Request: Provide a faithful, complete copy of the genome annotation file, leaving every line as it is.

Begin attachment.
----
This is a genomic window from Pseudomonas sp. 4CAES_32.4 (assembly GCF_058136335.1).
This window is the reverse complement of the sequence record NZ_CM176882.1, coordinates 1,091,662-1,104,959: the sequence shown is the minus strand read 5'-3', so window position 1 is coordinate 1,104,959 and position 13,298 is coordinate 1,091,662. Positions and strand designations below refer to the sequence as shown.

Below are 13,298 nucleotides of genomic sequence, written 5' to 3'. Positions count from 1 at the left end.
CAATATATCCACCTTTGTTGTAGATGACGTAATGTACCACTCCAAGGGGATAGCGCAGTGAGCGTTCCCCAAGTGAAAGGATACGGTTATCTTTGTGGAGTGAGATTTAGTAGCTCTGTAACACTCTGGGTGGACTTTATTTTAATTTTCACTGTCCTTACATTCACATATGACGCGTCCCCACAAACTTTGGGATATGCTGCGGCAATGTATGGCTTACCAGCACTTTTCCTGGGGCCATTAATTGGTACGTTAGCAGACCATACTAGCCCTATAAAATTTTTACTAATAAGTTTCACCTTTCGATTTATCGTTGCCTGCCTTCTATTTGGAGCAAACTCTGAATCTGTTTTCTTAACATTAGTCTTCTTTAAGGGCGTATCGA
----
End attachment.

This is a genomic window from Pseudomonas sp. 4CAES_32.4 (assembly GCF_058136335.1).
This window is the reverse complement of the sequence record NZ_CM176882.1, coordinates 1,091,662-1,104,959: the sequence shown is the minus strand read 5'-3', so window position 1 is coordinate 1,104,959 and position 13,298 is coordinate 1,091,662. Positions and strand designations below refer to the sequence as shown.

Below are 13,298 nucleotides of genomic sequence, written 5' to 3'. Positions count from 1 at the left end.
CAATATATCCACCTTTGTTGTAGATGACGTAATGTACCACTCCAAGGGGATAGCGCAGTGAGCGTTCCCCAAGTGAAAGGATACGGTTATCTTTGTGGAGTGAGATTTAGTAGCTCTGTAACACTCTGGGTGGACTTTATTTTAATTTTCACTGTCCTTACATTCACATATGACGCGTCCCCACAAACTTTGGGATATGCTGCGGCAATGTATGGCTTACCAGCACTTTTCCTGGGGCCATTAATTGGTACGTTAGCAGACCATACTAGCCCTATAAAATTTTTACTAATAAGTTTCACCTTTCGATTTATCGTTGCCTGCCTTCTATTTGGAGCAAACTCTGAATCTGTTTTCTTAACATTAGTCTTCTTTAAGGGCGTATCGA